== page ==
With the expanding market for low-cost microphones, raising the manufacturing yields (lowering the rejection) becomes a central technical issue. This report explores a case study of possible causes of electret microphone rejection. Because the polarization voltage developed on the microphone diaphragm has a direct effect on the microphone sensitivity, hence variations in this voltage were investigated. Initial studies were conducted with an arrangement of fixture plate (bearing holes for holding microphones) which was placed on two base (support) plates. The investigations considered 23 microphone positions across 11 readings. The acceptable and unacceptable polarization voltages were designated, and the corresponding failure percentage was determined. Furthermore, one base plate was removed to increase the distance between top electrode and diaphragm, and polarization voltage was measured. The results showed an appreciable reduction in the polarization voltage that indicated a promising reduction in the microphone failure rate. For a representative electret condenser microphone, a nonlinear variation between sensitivity and polarization voltage was established. Statistical analysis revealed that measurement data is symmetric and distributed normally. The proposed modification, when implemented on the shop floor, reduced rejection from 33% to 16%.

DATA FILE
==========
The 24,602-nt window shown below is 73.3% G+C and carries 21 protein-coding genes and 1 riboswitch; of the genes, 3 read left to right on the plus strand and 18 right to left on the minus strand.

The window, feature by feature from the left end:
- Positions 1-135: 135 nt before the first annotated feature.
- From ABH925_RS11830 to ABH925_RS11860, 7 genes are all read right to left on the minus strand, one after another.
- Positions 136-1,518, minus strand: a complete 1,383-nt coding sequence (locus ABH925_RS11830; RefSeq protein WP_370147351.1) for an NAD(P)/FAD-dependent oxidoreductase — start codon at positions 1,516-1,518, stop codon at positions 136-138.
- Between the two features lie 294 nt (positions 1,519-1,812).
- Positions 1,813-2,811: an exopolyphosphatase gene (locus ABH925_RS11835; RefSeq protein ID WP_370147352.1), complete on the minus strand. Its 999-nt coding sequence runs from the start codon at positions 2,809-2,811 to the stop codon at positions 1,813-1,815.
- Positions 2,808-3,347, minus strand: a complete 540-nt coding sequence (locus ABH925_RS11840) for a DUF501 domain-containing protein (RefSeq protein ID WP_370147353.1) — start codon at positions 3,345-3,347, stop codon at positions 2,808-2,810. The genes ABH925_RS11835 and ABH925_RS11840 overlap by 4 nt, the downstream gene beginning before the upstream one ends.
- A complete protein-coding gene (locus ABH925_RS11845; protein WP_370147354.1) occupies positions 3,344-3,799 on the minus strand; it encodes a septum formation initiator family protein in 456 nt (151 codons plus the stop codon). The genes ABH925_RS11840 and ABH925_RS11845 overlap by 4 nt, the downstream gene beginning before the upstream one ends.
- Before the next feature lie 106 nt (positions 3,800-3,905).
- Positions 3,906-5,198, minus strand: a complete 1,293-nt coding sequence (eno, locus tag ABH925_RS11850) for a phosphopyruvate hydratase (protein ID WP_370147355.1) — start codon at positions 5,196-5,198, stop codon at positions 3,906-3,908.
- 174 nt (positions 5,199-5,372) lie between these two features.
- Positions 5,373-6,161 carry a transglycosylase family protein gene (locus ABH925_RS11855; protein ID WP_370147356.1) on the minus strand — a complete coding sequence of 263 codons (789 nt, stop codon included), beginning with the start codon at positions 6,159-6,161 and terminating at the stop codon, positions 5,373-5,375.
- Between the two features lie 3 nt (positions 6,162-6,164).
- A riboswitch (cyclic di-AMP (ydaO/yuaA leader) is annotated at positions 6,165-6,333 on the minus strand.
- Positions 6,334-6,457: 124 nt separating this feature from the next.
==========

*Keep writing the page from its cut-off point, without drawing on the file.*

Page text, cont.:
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“Broadcasting” is now done as much on the internet as it is over the airwaves. We summarize two workshops presented at the 141st Convention on the latest developments in this field, including delivery of immersive audio to the home and audio for Over-the-top (OTT) TV.